“This is the point in the story when I started in the electrical business. I was 12 years old. Electrical work is in my genes as you can see by my father, grandfather, and great grandfather,” says Ben Ilgenfritz, who founded his own electrical contracting business, Genesis Lighting + Electric.
In fact, Ben worked for his dad through high school and after graduation until the economic slowdown of 2008. “I moved to Lebanon, Pennsylvania, and worked for a larger electrical company,” says Ilgenfritz. “We finished a large project and half the crew was laid off with promises of more work weeks away.”
As the weeks turned into months, Ben decided it was time to take matters into his own hands, turning his garage into an office and soliciting customers. Within one year, with a commitment to quality workmanship and exceeding customer expectations, he expanded, hiring his first employee and moving his company out of the garage and into a warehouse. His wife Rachael is the office manager and mother to his five children.
“My dad eventually sold Mark’s Electric to one of my younger brothers, Elijah,” adds Ben. “So Mark’s Electric continues in the family.”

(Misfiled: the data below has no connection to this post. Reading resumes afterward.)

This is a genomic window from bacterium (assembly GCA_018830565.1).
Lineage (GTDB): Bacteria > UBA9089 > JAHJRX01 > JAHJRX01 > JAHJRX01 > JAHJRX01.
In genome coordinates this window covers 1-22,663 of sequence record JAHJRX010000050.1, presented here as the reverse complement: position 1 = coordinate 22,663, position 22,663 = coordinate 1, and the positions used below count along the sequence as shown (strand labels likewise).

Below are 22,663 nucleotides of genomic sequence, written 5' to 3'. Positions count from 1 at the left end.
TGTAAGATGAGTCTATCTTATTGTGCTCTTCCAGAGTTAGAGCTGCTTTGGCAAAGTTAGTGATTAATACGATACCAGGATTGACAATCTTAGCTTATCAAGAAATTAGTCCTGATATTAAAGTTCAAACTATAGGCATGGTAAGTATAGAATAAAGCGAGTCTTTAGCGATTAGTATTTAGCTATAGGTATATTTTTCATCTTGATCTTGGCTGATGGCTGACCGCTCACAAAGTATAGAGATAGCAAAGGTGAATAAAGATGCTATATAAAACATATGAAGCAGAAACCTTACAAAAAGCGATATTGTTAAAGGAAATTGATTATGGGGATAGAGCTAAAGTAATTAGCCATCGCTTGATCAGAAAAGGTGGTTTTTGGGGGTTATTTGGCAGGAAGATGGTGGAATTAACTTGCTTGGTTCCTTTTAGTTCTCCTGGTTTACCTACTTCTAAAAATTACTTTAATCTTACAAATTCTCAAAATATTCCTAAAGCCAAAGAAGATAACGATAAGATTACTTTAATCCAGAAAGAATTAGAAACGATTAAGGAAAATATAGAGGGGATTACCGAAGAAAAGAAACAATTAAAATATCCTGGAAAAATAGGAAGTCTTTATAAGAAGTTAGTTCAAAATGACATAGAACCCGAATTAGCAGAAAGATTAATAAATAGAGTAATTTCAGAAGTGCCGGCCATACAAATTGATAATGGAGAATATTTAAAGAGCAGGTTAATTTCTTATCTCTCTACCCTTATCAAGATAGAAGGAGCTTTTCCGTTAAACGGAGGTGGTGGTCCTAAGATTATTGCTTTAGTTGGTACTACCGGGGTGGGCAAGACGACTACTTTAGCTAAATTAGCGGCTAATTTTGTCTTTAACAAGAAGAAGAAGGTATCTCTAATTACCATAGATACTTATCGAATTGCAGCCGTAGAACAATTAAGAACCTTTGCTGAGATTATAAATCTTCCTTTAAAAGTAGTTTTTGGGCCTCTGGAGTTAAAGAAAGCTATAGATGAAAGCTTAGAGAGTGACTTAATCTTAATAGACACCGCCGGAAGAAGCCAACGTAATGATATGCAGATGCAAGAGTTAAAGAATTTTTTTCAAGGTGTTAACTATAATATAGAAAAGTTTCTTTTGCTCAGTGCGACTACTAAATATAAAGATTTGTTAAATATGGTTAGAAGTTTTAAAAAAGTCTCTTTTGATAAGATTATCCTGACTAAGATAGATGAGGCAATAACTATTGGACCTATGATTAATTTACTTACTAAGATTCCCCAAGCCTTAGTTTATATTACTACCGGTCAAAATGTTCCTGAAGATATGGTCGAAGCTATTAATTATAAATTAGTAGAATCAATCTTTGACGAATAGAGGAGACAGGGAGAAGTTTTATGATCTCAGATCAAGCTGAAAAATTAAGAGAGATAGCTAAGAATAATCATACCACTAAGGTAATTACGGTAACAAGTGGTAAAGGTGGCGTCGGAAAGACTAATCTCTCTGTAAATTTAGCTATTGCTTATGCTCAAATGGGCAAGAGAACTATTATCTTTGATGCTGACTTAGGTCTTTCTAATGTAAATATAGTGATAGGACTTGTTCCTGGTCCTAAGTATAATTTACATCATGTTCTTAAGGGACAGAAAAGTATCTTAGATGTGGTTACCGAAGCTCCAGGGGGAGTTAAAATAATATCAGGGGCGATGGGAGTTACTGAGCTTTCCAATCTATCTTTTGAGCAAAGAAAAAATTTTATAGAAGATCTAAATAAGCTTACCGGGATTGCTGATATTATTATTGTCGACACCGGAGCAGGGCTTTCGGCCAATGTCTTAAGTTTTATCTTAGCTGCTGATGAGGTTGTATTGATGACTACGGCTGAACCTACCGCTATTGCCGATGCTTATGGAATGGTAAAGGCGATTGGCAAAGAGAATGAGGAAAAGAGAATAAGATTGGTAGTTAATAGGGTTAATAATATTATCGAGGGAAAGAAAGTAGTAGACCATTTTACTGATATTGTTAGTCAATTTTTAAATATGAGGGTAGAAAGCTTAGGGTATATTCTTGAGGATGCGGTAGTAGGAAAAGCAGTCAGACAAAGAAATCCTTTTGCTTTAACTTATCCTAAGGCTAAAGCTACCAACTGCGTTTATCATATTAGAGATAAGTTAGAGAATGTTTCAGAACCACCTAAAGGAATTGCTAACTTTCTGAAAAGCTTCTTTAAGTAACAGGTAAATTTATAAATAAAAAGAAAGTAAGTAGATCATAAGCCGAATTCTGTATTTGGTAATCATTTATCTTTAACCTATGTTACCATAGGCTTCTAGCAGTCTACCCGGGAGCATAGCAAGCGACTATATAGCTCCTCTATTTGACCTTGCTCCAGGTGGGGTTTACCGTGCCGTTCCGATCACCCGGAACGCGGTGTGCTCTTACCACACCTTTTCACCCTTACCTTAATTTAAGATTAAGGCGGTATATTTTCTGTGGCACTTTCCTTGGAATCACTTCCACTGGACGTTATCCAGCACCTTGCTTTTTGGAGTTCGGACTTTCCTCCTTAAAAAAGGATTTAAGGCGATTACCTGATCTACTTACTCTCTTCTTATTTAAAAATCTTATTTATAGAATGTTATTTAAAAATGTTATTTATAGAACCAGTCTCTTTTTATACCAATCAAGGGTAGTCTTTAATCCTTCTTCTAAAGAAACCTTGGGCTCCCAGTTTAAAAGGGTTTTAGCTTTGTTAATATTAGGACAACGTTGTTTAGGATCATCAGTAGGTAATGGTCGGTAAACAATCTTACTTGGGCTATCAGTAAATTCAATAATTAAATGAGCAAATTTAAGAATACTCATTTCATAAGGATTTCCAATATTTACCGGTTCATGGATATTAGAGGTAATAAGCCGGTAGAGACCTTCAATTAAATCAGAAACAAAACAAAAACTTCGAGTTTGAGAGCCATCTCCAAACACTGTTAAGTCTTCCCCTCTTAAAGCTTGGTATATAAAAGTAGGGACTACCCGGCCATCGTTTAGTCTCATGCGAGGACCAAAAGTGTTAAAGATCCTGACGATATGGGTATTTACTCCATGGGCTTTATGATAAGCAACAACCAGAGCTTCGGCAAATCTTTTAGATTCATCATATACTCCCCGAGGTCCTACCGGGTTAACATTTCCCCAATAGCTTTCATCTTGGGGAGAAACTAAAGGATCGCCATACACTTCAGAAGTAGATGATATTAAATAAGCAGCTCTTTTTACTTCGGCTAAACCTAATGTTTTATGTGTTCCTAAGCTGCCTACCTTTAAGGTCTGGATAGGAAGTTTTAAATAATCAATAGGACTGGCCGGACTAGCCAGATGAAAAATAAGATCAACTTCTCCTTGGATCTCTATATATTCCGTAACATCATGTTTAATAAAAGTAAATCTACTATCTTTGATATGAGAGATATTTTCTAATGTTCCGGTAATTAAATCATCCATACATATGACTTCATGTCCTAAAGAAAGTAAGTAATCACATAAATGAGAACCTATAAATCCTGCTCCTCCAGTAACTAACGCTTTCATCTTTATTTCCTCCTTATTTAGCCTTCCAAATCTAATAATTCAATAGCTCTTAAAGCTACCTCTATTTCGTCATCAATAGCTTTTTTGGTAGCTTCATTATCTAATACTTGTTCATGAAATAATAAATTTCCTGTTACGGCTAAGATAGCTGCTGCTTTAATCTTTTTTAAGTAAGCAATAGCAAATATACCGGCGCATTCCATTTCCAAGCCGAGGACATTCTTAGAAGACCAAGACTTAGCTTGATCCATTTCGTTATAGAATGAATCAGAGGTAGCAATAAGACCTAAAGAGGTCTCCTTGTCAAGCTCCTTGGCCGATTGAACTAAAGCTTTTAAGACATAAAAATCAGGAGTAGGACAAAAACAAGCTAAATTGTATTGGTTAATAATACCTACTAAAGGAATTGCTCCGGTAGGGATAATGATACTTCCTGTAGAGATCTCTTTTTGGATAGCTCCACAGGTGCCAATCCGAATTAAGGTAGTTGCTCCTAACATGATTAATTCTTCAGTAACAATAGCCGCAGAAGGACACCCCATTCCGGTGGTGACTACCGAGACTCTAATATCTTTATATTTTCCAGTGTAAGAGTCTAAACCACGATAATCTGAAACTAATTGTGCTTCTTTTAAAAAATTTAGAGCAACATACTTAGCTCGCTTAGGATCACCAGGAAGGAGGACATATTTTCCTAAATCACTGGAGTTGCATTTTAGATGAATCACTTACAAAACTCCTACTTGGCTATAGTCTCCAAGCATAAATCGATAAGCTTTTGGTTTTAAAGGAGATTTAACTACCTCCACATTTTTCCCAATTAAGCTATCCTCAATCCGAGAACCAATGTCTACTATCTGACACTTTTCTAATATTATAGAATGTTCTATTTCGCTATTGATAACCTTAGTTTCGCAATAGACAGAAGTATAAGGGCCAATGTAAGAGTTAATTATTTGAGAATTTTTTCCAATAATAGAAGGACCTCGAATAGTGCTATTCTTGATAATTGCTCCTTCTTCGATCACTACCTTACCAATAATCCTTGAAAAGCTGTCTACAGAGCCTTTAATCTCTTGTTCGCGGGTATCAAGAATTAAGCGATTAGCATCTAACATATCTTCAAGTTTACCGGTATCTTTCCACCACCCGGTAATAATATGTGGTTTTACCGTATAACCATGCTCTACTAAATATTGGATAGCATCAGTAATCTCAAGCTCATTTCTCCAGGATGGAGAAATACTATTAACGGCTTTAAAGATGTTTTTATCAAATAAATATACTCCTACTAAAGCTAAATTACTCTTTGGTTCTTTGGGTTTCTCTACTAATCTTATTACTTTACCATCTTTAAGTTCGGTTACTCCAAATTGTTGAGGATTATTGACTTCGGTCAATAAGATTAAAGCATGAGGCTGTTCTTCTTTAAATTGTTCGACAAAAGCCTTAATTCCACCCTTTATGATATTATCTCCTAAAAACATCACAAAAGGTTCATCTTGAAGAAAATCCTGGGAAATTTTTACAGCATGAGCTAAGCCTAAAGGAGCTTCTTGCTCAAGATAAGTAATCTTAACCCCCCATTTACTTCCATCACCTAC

WORK VEHICLE RUNDOWN
Through the years, the trucks that moved the men from job to job and home again centered on Ford.
“Ford has been a good, dependable work van. It runs great and pulls the trailers well. The passenger van has been refitted with shelves; however, we kept the captain chairs and can easily put them back in when carrying larger crews to the jobsite. We can fit as many as six people without removing any shelving,” says Ben.
The work vehicle rundown over the years consisted of yellow bucket trucks issued by Met Ed and used by Morgan; Mark utilized a 2001 Ford E350 extended cargo van; and Ben’s fleet has a 2006 Ford E350 cargo van and a 2008 Ford E350 extended 12 passenger van. As for Edward, back in the day he just walked or rode a bicycle.
The electric industry and code regulations and requirements are constantly changing. Just ask any of these three men. The elder talks of knob and tube while the younger speaks of LED technology and the internet of things. Yet, all three men realize that electrical work runs in the family.
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Barbara Kaufman is the president and CEO of Kauffman Creative Services, a niche public relations company with the personal service of a small town shop, founded in 1985. She can be reached at www.kauffmancreative.com.
MODERN WORKTRUCK SOLUTIONS: FEBRUARY 2018 ISSUE